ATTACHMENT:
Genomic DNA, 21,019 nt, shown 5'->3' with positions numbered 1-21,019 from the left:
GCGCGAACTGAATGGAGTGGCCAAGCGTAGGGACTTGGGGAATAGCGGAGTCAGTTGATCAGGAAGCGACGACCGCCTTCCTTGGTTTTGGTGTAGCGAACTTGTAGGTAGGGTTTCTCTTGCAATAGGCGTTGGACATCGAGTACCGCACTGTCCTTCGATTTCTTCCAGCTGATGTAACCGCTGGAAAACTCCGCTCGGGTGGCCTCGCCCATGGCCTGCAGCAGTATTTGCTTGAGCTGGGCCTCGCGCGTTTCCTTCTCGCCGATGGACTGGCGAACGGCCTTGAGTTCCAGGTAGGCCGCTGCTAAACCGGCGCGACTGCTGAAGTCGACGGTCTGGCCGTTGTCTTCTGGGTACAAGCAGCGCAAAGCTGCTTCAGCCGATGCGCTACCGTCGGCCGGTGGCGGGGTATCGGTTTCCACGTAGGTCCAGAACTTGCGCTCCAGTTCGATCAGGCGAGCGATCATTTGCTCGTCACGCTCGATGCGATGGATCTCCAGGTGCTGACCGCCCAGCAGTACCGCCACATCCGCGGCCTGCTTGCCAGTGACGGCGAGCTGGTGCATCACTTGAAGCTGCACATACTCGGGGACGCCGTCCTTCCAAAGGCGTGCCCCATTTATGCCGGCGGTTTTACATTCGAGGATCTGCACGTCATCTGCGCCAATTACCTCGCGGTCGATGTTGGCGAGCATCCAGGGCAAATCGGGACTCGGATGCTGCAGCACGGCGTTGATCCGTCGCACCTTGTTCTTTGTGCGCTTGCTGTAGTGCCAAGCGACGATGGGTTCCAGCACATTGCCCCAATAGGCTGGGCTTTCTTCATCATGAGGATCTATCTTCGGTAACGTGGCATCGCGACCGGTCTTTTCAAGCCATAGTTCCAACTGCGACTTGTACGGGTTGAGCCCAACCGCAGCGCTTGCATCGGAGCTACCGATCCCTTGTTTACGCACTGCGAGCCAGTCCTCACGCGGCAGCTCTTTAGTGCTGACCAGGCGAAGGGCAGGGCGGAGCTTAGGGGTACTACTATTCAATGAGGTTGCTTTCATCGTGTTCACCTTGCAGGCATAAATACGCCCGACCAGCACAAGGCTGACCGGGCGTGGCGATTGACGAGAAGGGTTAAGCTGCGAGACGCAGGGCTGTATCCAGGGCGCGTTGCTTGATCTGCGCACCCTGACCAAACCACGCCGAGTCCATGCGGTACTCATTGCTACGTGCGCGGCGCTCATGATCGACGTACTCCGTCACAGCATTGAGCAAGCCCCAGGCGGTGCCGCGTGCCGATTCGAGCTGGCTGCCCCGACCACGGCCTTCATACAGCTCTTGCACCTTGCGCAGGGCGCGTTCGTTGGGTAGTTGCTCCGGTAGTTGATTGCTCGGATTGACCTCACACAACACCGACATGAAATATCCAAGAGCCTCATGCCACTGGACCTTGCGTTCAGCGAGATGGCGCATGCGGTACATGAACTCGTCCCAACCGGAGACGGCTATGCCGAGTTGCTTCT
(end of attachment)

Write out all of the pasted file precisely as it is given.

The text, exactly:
Genomic DNA, 21,019 nt, shown 5'->3' with positions numbered 1-21,019 from the left:
GCGCGAACTGAATGGAGTGGCCAAGCGTAGGGACTTGGGGAATAGCGGAGTCAGTTGATCAGGAAGCGACGACCGCCTTCCTTGGTTTTGGTGTAGCGAACTTGTAGGTAGGGTTTCTCTTGCAATAGGCGTTGGACATCGAGTACCGCACTGTCCTTCGATTTCTTCCAGCTGATGTAACCGCTGGAAAACTCCGCTCGGGTGGCCTCGCCCATGGCCTGCAGCAGTATTTGCTTGAGCTGGGCCTCGCGCGTTTCCTTCTCGCCGATGGACTGGCGAACGGCCTTGAGTTCCAGGTAGGCCGCTGCTAAACCGGCGCGACTGCTGAAGTCGACGGTCTGGCCGTTGTCTTCTGGGTACAAGCAGCGCAAAGCTGCTTCAGCCGATGCGCTACCGTCGGCCGGTGGCGGGGTATCGGTTTCCACGTAGGTCCAGAACTTGCGCTCCAGTTCGATCAGGCGAGCGATCATTTGCTCGTCACGCTCGATGCGATGGATCTCCAGGTGCTGACCGCCCAGCAGTACCGCCACATCCGCGGCCTGCTTGCCAGTGACGGCGAGCTGGTGCATCACTTGAAGCTGCACATACTCGGGGACGCCGTCCTTCCAAAGGCGTGCCCCATTTATGCCGGCGGTTTTACATTCGAGGATCTGCACGTCATCTGCGCCAATTACCTCGCGGTCGATGTTGGCGAGCATCCAGGGCAAATCGGGACTCGGATGCTGCAGCACGGCGTTGATCCGTCGCACCTTGTTCTTTGTGCGCTTGCTGTAGTGCCAAGCGACGATGGGTTCCAGCACATTGCCCCAATAGGCTGGGCTTTCTTCATCATGAGGATCTATCTTCGGTAACGTGGCATCGCGACCGGTCTTTTCAAGCCATAGTTCCAACTGCGACTTGTACGGGTTGAGCCCAACCGCAGCGCTTGCATCGGAGCTACCGATCCCTTGTTTACGCACTGCGAGCCAGTCCTCACGCGGCAGCTCTTTAGTGCTGACCAGGCGAAGGGCAGGGCGGAGCTTAGGGGTACTACTATTCAATGAGGTTGCTTTCATCGTGTTCACCTTGCAGGCATAAATACGCCCGACCAGCACAAGGCTGACCGGGCGTGGCGATTGACGAGAAGGGTTAAGCTGCGAGACGCAGGGCTGTATCCAGGGCGCGTTGCTTGATCTGCGCACCCTGACCAAACCACGCCGAGTCCATGCGGTACTCATTGCTACGTGCGCGGCGCTCATGATCGACGTACTCCGTCACAGCATTGAGCAAGCCCCAGGCGGTGCCGCGTGCCGATTCGAGCTGGCTGCCCCGACCACGGCCTTCATACAGCTCTTGCACCTTGCGCAGGGCGCGTTCGTTGGGTAGTTGCTCCGGTAGTTGATTGCTCGGATTGACCTCACACAACACCGACATGAAATATCCAAGAGCCTCATGCCACTGGACCTTGCGTTCAGCGAGATGGCGCATGCGGTACATGAACTCGTCCCAACCGGAGACGGCTATGCCGAGTTGCTTCT